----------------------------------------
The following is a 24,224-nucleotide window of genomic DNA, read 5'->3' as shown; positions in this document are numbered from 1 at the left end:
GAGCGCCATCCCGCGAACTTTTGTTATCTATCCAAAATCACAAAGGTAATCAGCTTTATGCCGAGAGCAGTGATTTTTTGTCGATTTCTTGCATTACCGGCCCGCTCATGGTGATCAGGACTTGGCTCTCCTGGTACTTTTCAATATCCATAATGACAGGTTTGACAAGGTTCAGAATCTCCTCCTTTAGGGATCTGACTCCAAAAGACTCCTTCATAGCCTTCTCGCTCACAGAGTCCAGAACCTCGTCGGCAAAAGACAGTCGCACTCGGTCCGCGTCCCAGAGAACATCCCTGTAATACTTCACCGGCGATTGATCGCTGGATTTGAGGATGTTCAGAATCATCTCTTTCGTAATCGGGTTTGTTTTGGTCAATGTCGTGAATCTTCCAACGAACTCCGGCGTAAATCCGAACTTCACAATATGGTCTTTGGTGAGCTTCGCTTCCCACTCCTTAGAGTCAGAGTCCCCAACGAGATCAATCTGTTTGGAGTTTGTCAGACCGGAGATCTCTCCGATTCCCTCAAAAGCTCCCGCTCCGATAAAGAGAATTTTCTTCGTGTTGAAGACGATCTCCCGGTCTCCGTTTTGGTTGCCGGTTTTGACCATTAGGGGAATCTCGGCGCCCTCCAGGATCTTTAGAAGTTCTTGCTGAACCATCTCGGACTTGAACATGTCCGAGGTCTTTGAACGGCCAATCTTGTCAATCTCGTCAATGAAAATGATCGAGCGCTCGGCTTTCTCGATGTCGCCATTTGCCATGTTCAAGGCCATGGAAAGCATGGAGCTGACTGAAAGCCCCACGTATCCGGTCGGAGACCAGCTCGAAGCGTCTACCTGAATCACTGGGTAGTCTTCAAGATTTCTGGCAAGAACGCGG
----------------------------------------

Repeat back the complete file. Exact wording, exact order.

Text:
The following is a 24,224-nucleotide window of genomic DNA, read 5'->3' as shown; positions in this document are numbered from 1 at the left end:
GAGCGCCATCCCGCGAACTTTTGTTATCTATCCAAAATCACAAAGGTAATCAGCTTTATGCCGAGAGCAGTGATTTTTTGTCGATTTCTTGCATTACCGGCCCGCTCATGGTGATCAGGACTTGGCTCTCCTGGTACTTTTCAATATCCATAATGACAGGTTTGACAAGGTTCAGAATCTCCTCCTTTAGGGATCTGACTCCAAAAGACTCCTTCATAGCCTTCTCGCTCACAGAGTCCAGAACCTCGTCGGCAAAAGACAGTCGCACTCGGTCCGCGTCCCAGAGAACATCCCTGTAATACTTCACCGGCGATTGATCGCTGGATTTGAGGATGTTCAGAATCATCTCTTTCGTAATCGGGTTTGTTTTGGTCAATGTCGTGAATCTTCCAACGAACTCCGGCGTAAATCCGAACTTCACAATATGGTCTTTGGTGAGCTTCGCTTCCCACTCCTTAGAGTCAGAGTCCCCAACGAGATCAATCTGTTTGGAGTTTGTCAGACCGGAGATCTCTCCGATTCCCTCAAAAGCTCCCGCTCCGATAAAGAGAATTTTCTTCGTGTTGAAGACGATCTCCCGGTCTCCGTTTTGGTTGCCGGTTTTGACCATTAGGGGAATCTCGGCGCCCTCCAGGATCTTTAGAAGTTCTTGCTGAACCATCTCGGACTTGAACATGTCCGAGGTCTTTGAACGGCCAATCTTGTCAATCTCGTCAATGAAAATGATCGAGCGCTCGGCTTTCTCGATGTCGCCATTTGCCATGTTCAAGGCCATGGAAAGCATGGAGCTGACTGAAAGCCCCACGTATCCGGTCGGAGACCAGCTCGAAGCGTCTACCTGAATCACTGGGTAGTCTTCAAGATTTCTGGCAAGAACGCGG